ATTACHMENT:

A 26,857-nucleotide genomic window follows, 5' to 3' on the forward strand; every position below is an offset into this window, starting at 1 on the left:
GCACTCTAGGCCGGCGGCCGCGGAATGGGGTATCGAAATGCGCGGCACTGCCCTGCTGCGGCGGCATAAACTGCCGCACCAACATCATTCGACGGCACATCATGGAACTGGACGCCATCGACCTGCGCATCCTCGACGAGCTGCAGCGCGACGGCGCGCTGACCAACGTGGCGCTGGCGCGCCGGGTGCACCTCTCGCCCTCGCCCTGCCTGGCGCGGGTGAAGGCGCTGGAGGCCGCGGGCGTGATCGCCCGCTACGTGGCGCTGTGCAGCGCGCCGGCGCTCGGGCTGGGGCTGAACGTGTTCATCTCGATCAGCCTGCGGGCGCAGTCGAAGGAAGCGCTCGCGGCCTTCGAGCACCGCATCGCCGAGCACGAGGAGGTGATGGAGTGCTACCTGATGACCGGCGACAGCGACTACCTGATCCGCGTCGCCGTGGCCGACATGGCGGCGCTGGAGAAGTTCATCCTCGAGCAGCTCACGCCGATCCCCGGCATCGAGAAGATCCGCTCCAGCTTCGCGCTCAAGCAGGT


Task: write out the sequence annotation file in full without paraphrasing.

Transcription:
A 26,857-nucleotide genomic window follows, 5' to 3' on the forward strand; every position below is an offset into this window, starting at 1 on the left:
GCACTCTAGGCCGGCGGCCGCGGAATGGGGTATCGAAATGCGCGGCACTGCCCTGCTGCGGCGGCATAAACTGCCGCACCAACATCATTCGACGGCACATCATGGAACTGGACGCCATCGACCTGCGCATCCTCGACGAGCTGCAGCGCGACGGCGCGCTGACCAACGTGGCGCTGGCGCGCCGGGTGCACCTCTCGCCCTCGCCCTGCCTGGCGCGGGTGAAGGCGCTGGAGGCCGCGGGCGTGATCGCCCGCTACGTGGCGCTGTGCAGCGCGCCGGCGCTCGGGCTGGGGCTGAACGTGTTCATCTCGATCAGCCTGCGGGCGCAGTCGAAGGAAGCGCTCGCGGCCTTCGAGCACCGCATCGCCGAGCACGAGGAGGTGATGGAGTGCTACCTGATGACCGGCGACAGCGACTACCTGATCCGCGTCGCCGTGGCCGACATGGCGGCGCTGGAGAAGTTCATCCTCGAGCAGCTCACGCCGATCCCCGGCATCGAGAAGATCCGCTCCAGCTTCGCGCTCAAGCAGGT